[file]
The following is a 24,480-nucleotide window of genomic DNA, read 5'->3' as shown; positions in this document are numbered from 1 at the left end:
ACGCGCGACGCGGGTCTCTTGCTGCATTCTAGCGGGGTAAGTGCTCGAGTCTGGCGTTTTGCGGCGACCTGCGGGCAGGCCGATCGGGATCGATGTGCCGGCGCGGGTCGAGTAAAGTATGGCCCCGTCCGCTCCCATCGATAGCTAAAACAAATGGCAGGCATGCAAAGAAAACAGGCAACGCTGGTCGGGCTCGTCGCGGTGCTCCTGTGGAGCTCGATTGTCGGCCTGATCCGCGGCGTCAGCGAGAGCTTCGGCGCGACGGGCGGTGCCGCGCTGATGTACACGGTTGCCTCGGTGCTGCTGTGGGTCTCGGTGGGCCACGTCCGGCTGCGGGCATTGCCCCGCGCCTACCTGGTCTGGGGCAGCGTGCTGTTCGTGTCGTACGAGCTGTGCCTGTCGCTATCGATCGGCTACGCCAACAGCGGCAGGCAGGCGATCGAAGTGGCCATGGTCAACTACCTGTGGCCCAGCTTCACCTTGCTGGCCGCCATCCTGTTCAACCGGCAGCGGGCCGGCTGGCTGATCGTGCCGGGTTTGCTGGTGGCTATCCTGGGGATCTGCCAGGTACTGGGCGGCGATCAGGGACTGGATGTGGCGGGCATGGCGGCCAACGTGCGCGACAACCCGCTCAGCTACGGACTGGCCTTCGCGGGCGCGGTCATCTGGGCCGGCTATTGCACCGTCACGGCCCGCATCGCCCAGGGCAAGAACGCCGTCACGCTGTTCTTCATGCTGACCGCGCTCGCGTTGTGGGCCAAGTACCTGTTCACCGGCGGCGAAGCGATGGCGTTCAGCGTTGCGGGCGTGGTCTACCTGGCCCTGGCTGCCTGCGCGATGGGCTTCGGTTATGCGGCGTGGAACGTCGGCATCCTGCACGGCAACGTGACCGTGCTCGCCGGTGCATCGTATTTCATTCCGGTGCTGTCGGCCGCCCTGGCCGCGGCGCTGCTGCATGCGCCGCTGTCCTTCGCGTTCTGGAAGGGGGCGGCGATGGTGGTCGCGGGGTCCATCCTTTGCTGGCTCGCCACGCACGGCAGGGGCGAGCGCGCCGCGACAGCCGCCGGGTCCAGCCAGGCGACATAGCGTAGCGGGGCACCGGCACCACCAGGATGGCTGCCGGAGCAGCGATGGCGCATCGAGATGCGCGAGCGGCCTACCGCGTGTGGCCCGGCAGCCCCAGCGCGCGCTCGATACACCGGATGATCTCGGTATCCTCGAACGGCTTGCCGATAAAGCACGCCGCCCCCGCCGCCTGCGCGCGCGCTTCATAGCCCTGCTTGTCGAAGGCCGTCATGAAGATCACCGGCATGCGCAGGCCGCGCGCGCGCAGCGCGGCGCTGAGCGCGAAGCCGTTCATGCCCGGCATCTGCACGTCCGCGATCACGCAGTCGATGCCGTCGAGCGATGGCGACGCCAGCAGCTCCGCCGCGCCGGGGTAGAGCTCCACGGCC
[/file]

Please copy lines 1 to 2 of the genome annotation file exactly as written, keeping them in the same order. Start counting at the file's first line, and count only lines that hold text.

The following is a 24,480-nucleotide window of genomic DNA, read 5'->3' as shown; positions in this document are numbered from 1 at the left end:
ACGCGCGACGCGGGTCTCTTGCTGCATTCTAGCGGGGTAAGTGCTCGAGTCTGGCGTTTTGCGGCGACCTGCGGGCAGGCCGATCGGGATCGATGTGCCGGCGCGGGTCGAGTAAAGTATGGCCCCGTCCGCTCCCATCGATAGCTAAAACAAATGGCAGGCATGCAAAGAAAACAGGCAACGCTGGTCGGGCTCGTCGCGGTGCTCCTGTGGAGCTCGATTGTCGGCCTGATCCGCGGCGTCAGCGAGAGCTTCGGCGCGACGGGCGGTGCCGCGCTGATGTACACGGTTGCCTCGGTGCTGCTGTGGGTCTCGGTGGGCCACGTCCGGCTGCGGGCATTGCCCCGCGCCTACCTGGTCTGGGGCAGCGTGCTGTTCGTGTCGTACGAGCTGTGCCTGTCGCTATCGATCGGCTACGCCAACAGCGGCAGGCAGGCGATCGAAGTGGCCATGGTCAACTACCTGTGGCCCAGCTTCACCTTGCTGGCCGCCATCCTGTTCAACCGGCAGCGGGCCGGCTGGCTGATCGTGCCGGGTTTGCTGGTGGCTATCCTGGGGATCTGCCAGGTACTGGGCGGCGATCAGGGACTGGATGTGGCGGGCATGGCGGCCAACGTGCGCGACAACCCGCTCAGCTACGGACTGGCCTTCGCGGGCGCGGTCATCTGGGCCGGCTATTGCACCGTCACGGCCCGCATCGCCCAGGGCAAGAACGCCGTCACGCTGTTCTTCATGCTGACCGCGCTCGCGTTGTGGGCCAAGTACCTGTTCACCGGCGGCGAAGCGATGGCGTTCAGCGTTGCGGGCGTGGTCTACCTGGCCCTGGCTGCCTGCGCGATGGGCTTCGGTTATGCGGCGTGGAACGTCGGCATCCTGCACGGCAACGTGACCGTGCTCGCCGGTGCATCGTATTTCATTCCGGTGCTGTCGGCCGCCCTGGCCGCGGCGCTGCTGCATGCGCCGCTGTCCTTCGCGTTCTGGAAGGGGGCGGCGATGGTGGTCGCGGGGTCCATCCTTTGCTGGCTCGCCACGCACGGCAGGGGCGAGCGCGCCGCGACAGCCGCCGGGTCCAGCCAGGCGACATAGCGTAGCGGGGCACCGGCACCACCAGGATGGCTGCCGGAGCAGCGATGGCGCATCGAGATGCGCGAGCGGCCTACCGCGTGTGGCCCGGCAGCCCCAGCGCGCGCTCGATACACCGGATGATCTCGGTATCCTCGAACGGCTTGCCGATAAAGCACGCCGCCCCCGCCGCCTGCGCGCGCGCTTCATAGCCCTGCTTGTCGAAGGCCGTCATGAAGATCACCGGCATGCGCAGGCCGCGCGCGCGCAGCGCGGCGCTGAGCGCGAAGCCGTTCATGCCCGGCATCTGCACGTCCGCGATCACGCAGTCGATGCCGTCGAGCGATGGCGACGCCAGCAGCTCCGCCGCGCCGGGGTAGAGCTCCACGGCC